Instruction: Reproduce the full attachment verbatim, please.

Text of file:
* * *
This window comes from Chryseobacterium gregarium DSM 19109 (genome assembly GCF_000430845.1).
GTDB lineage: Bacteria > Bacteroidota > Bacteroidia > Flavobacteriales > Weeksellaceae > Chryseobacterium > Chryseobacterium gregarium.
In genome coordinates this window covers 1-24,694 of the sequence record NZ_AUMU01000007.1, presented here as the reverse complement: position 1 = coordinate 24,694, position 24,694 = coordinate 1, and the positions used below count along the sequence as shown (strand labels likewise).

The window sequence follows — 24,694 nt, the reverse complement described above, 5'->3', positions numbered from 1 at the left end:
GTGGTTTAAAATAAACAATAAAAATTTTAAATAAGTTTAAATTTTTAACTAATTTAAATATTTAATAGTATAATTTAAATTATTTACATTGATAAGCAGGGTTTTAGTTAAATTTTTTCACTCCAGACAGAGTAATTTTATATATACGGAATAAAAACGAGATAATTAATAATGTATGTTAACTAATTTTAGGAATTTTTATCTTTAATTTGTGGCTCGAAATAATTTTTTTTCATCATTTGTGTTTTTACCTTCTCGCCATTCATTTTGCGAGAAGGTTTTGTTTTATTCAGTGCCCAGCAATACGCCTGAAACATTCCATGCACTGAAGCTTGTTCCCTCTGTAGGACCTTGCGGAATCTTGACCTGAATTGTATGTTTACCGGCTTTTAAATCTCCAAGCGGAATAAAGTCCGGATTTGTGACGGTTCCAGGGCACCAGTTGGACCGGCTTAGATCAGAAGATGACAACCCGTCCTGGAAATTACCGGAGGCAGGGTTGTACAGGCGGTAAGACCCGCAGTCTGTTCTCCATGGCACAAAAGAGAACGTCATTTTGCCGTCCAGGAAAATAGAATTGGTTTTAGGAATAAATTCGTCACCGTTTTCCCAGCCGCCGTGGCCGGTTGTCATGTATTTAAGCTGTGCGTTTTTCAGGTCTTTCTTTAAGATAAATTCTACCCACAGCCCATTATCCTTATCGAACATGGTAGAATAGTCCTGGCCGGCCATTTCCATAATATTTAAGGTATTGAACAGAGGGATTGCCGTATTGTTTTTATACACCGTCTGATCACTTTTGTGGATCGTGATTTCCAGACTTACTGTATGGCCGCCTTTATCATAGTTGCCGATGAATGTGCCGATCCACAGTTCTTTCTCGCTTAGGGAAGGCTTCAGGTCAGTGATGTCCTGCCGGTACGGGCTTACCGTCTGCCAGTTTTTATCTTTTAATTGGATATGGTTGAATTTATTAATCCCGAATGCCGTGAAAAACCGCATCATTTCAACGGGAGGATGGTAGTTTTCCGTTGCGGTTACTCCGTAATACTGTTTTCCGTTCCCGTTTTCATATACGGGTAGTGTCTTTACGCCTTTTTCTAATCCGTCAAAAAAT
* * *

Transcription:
This window comes from Chryseobacterium gregarium DSM 19109 (genome assembly GCF_000430845.1).
GTDB lineage: Bacteria > Bacteroidota > Bacteroidia > Flavobacteriales > Weeksellaceae > Chryseobacterium > Chryseobacterium gregarium.
In genome coordinates this window covers 1-24,694 of the sequence record NZ_AUMU01000007.1, presented here as the reverse complement: position 1 = coordinate 24,694, position 24,694 = coordinate 1, and the positions used below count along the sequence as shown (strand labels likewise).

The window sequence follows — 24,694 nt, the reverse complement described above, 5'->3', positions numbered from 1 at the left end:
GTGGTTTAAAATAAACAATAAAAATTTTAAATAAGTTTAAATTTTTAACTAATTTAAATATTTAATAGTATAATTTAAATTATTTACATTGATAAGCAGGGTTTTAGTTAAATTTTTTCACTCCAGACAGAGTAATTTTATATATACGGAATAAAAACGAGATAATTAATAATGTATGTTAACTAATTTTAGGAATTTTTATCTTTAATTTGTGGCTCGAAATAATTTTTTTTCATCATTTGTGTTTTTACCTTCTCGCCATTCATTTTGCGAGAAGGTTTTGTTTTATTCAGTGCCCAGCAATACGCCTGAAACATTCCATGCACTGAAGCTTGTTCCCTCTGTAGGACCTTGCGGAATCTTGACCTGAATTGTATGTTTACCGGCTTTTAAATCTCCAAGCGGAATAAAGTCCGGATTTGTGACGGTTCCAGGGCACCAGTTGGACCGGCTTAGATCAGAAGATGACAACCCGTCCTGGAAATTACCGGAGGCAGGGTTGTACAGGCGGTAAGACCCGCAGTCTGTTCTCCATGGCACAAAAGAGAACGTCATTTTGCCGTCCAGGAAAATAGAATTGGTTTTAGGAATAAATTCGTCACCGTTTTCCCAGCCGCCGTGGCCGGTTGTCATGTATTTAAGCTGTGCGTTTTTCAGGTCTTTCTTTAAGATAAATTCTACCCACAGCCCATTATCCTTATCGAACATGGTAGAATAGTCCTGGCCGGCCATTTCCATAATATTTAAGGTATTGAACAGAGGGATTGCCGTATTGTTTTTATACACCGTCTGATCACTTTTGTGGATCGTGATTTCCAGACTTACTGTATGGCCGCCTTTATCATAGTTGCCGATGAATGTGCCGATCCACAGTTCTTTCTCGCTTAGGGAAGGCTTCAGGTCAGTGATGTCCTGCCGGTACGGGCTTACCGTCTGCCAGTTTTTATCTTTTAATTGGATATGGTTGAATTTATTAATCCCGAATGCCGTGAAAAACCGCATCATTTCAACGGGAGGATGGTAGTTTTCCGTTGCGGTTACTCCGTAATACTGTTTTCCGTTCCCGTTTTCATATACGGGTAGTGTCTTTACGCCTTTTTCTAATCCGTCAAAAAAT